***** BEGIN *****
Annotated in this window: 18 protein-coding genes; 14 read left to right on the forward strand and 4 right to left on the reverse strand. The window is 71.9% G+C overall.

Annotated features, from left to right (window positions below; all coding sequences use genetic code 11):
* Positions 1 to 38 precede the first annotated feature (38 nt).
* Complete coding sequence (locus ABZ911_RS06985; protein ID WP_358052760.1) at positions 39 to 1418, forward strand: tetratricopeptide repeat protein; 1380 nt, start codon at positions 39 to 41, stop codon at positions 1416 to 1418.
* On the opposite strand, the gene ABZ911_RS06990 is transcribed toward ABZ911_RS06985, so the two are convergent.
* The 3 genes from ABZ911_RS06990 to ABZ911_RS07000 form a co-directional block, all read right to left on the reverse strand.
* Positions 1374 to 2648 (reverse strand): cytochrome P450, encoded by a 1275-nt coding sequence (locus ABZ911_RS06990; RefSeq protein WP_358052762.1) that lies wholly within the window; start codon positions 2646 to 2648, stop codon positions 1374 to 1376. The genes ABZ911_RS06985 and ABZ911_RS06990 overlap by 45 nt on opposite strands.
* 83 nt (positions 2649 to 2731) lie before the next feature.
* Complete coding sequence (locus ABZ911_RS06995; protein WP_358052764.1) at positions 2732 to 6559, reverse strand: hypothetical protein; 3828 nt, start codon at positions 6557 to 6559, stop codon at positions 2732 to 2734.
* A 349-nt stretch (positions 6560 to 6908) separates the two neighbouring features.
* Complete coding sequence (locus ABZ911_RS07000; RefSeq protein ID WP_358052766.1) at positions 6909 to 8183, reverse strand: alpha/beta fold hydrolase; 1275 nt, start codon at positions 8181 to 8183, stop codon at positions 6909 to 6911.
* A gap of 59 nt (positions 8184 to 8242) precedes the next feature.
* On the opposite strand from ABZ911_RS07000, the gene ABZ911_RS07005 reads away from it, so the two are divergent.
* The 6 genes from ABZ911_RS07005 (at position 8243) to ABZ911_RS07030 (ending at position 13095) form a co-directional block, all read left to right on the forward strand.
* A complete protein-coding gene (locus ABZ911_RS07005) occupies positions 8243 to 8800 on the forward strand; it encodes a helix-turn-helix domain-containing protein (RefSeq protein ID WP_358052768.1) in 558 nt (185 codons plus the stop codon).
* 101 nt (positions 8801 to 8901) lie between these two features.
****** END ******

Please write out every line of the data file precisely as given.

Annotated in this window: 18 protein-coding genes; 14 read left to right on the forward strand and 4 right to left on the reverse strand. The window is 71.9% G+C overall.

Annotated features, from left to right (window positions below; all coding sequences use genetic code 11):
* Positions 1 to 38 precede the first annotated feature (38 nt).
* Complete coding sequence (locus ABZ911_RS06985; protein ID WP_358052760.1) at positions 39 to 1418, forward strand: tetratricopeptide repeat protein; 1380 nt, start codon at positions 39 to 41, stop codon at positions 1416 to 1418.
* On the opposite strand, the gene ABZ911_RS06990 is transcribed toward ABZ911_RS06985, so the two are convergent.
* The 3 genes from ABZ911_RS06990 to ABZ911_RS07000 form a co-directional block, all read right to left on the reverse strand.
* Positions 1374 to 2648 (reverse strand): cytochrome P450, encoded by a 1275-nt coding sequence (locus ABZ911_RS06990; RefSeq protein WP_358052762.1) that lies wholly within the window; start codon positions 2646 to 2648, stop codon positions 1374 to 1376. The genes ABZ911_RS06985 and ABZ911_RS06990 overlap by 45 nt on opposite strands.
* 83 nt (positions 2649 to 2731) lie before the next feature.
* Complete coding sequence (locus ABZ911_RS06995; protein WP_358052764.1) at positions 2732 to 6559, reverse strand: hypothetical protein; 3828 nt, start codon at positions 6557 to 6559, stop codon at positions 2732 to 2734.
* A 349-nt stretch (positions 6560 to 6908) separates the two neighbouring features.
* Complete coding sequence (locus ABZ911_RS07000; RefSeq protein ID WP_358052766.1) at positions 6909 to 8183, reverse strand: alpha/beta fold hydrolase; 1275 nt, start codon at positions 8181 to 8183, stop codon at positions 6909 to 6911.
* A gap of 59 nt (positions 8184 to 8242) precedes the next feature.
* On the opposite strand from ABZ911_RS07000, the gene ABZ911_RS07005 reads away from it, so the two are divergent.
* The 6 genes from ABZ911_RS07005 (at position 8243) to ABZ911_RS07030 (ending at position 13095) form a co-directional block, all read left to right on the forward strand.
* A complete protein-coding gene (locus ABZ911_RS07005) occupies positions 8243 to 8800 on the forward strand; it encodes a helix-turn-helix domain-containing protein (RefSeq protein ID WP_358052768.1) in 558 nt (185 codons plus the stop codon).
* 101 nt (positions 8801 to 8901) lie between these two features.